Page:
The Changing Balance between Formal and Informal Old-Age Care in Spain. Results from a Mixed Microsimulation-Agent-Based Model

Daniel Devolder , Centre d’Estudis Demogràfics (CED), UAB
Jeroen J. A. Spijker, Centre d’Estudis Demogràfics (CED), UAB
Pilar Zueras, Institute for Social and Economic Research (ISER) - University of Essex

All developed countries have seen life expectancy improve at old ages, accelerating the process of population ageing associated with low fertility. This change in demographic structure is increasing the demand for elderly care that is still largely provided by family, typically by spouses and adult children, despite changing family structures due to fertility reduction, rising divorce rates, as well as increasing proportions of women in the labour force. Together, these factors affect the availability of family, i.e. informal, care for old-aged people. To study the demand and supply balance of informal care and quantify the needs for formal care when there is a deficit, we have developed a mixed model that uses two complementary simulation techniques: microsimulation and agent-based-modelling (ABM). Based on nuptiality, fertility and mortality levels of cohorts born at intervals of 10 years, between 1908 and 1968, the model simulates the lifecycle of individuals and their close relatives until death. The ABM then determines the amount of time available or needed for caring for family members over their lifecycle, starting at age 50. Surprisingly, results show that family care deficit was higher in cohorts born early- to mid-20th century due to the higher mortality and thus greater impact of widowhood. However, for future generations of older people we foresee that persistent below replacement fertility and, paradoxically, the prolongation of couples’ lifespan will augment the demand for formal care as there will be more couples with both members disabled but without children to take care of them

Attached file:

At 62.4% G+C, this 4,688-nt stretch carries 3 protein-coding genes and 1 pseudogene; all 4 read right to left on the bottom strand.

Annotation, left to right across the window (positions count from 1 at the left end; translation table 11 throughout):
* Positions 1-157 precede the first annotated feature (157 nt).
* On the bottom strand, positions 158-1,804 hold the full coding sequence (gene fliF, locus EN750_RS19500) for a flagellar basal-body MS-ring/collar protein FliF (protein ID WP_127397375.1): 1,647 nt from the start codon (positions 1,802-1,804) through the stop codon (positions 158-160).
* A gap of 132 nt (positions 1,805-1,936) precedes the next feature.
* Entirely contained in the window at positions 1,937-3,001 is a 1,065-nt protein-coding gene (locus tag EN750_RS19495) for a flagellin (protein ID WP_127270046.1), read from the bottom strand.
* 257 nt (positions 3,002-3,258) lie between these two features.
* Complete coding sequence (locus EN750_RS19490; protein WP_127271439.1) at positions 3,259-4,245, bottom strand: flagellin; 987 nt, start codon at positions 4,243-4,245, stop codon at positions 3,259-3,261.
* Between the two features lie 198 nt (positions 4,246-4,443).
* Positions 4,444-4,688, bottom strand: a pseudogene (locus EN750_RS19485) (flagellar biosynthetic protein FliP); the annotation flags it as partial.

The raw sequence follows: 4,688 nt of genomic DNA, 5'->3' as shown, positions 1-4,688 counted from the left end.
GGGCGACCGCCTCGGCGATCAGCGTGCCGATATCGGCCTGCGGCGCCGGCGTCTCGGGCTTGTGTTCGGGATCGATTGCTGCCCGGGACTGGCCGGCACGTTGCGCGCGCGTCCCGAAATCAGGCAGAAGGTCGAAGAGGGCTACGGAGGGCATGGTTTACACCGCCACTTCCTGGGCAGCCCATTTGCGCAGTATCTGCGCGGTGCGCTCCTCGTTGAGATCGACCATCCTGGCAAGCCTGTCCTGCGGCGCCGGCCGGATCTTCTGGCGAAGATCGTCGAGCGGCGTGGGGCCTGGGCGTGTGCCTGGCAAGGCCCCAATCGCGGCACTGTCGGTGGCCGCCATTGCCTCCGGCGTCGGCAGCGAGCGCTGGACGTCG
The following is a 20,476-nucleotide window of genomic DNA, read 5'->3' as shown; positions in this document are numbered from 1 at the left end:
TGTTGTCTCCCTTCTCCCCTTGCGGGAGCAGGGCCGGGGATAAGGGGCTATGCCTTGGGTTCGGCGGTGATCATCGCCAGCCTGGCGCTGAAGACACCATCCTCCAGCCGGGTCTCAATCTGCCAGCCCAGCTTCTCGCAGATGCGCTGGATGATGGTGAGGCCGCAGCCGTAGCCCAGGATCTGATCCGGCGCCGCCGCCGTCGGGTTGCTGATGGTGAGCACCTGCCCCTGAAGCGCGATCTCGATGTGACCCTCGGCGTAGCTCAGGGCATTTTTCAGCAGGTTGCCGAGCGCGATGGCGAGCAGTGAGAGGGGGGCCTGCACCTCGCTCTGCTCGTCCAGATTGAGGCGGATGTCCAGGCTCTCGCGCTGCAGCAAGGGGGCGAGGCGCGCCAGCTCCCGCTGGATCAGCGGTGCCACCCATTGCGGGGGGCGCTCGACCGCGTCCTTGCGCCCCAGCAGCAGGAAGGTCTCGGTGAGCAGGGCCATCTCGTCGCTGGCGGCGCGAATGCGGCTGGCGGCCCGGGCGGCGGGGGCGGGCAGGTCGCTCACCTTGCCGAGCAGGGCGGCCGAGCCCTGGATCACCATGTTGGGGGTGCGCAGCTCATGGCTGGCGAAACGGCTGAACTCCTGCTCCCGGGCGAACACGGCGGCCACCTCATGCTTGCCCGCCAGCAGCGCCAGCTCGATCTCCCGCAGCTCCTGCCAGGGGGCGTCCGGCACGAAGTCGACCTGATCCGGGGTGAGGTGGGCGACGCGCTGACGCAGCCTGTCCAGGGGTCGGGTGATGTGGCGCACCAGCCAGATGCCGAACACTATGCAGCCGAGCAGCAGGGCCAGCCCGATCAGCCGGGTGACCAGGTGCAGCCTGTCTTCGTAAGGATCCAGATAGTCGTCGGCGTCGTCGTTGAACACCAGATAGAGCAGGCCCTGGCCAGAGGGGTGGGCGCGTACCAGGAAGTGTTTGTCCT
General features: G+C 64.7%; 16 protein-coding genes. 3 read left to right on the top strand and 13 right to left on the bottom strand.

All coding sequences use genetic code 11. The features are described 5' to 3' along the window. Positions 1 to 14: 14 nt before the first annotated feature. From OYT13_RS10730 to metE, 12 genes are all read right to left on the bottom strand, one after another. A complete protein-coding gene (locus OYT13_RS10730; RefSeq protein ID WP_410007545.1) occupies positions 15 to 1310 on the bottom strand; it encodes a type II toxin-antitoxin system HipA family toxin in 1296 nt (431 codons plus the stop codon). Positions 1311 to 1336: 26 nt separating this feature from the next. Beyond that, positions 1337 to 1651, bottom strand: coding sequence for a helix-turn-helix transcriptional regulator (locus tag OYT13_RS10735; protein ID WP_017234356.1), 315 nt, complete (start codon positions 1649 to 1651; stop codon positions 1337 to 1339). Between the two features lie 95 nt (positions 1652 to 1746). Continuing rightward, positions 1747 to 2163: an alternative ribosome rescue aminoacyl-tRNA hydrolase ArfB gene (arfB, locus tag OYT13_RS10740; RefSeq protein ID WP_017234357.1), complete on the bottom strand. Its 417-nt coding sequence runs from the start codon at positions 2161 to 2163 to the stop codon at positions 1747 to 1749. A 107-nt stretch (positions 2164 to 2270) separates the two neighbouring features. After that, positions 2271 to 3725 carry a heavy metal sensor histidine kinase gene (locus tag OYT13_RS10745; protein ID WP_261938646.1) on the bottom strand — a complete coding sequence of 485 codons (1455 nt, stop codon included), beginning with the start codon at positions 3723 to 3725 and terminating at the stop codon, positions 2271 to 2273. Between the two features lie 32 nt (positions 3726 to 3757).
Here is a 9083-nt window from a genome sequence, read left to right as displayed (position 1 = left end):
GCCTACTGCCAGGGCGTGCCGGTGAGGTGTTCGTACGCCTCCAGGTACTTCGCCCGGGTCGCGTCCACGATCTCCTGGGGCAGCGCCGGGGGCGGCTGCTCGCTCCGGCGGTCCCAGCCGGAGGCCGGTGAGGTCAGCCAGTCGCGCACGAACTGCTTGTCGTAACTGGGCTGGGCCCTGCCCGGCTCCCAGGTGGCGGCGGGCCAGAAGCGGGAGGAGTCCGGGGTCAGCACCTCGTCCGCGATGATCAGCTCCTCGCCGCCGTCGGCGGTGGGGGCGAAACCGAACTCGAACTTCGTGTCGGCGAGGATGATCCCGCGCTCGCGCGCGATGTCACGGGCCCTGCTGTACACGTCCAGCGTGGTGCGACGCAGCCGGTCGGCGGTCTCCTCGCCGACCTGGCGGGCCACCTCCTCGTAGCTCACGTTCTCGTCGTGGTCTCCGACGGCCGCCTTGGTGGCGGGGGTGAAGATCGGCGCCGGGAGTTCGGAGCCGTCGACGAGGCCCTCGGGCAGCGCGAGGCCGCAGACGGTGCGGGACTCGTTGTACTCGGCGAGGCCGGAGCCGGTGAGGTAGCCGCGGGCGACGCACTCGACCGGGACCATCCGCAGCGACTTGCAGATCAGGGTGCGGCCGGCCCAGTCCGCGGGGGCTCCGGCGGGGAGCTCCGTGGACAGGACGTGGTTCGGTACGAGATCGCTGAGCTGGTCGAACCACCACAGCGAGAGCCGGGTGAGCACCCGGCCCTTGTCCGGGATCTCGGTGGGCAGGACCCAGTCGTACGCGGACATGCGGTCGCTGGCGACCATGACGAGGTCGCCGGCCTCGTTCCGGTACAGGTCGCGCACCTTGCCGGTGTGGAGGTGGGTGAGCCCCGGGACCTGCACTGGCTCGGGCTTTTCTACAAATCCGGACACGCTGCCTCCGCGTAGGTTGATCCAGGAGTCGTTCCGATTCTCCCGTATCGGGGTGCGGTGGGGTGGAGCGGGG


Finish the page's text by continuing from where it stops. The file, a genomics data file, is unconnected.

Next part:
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 Presented in Session 55. Caregiving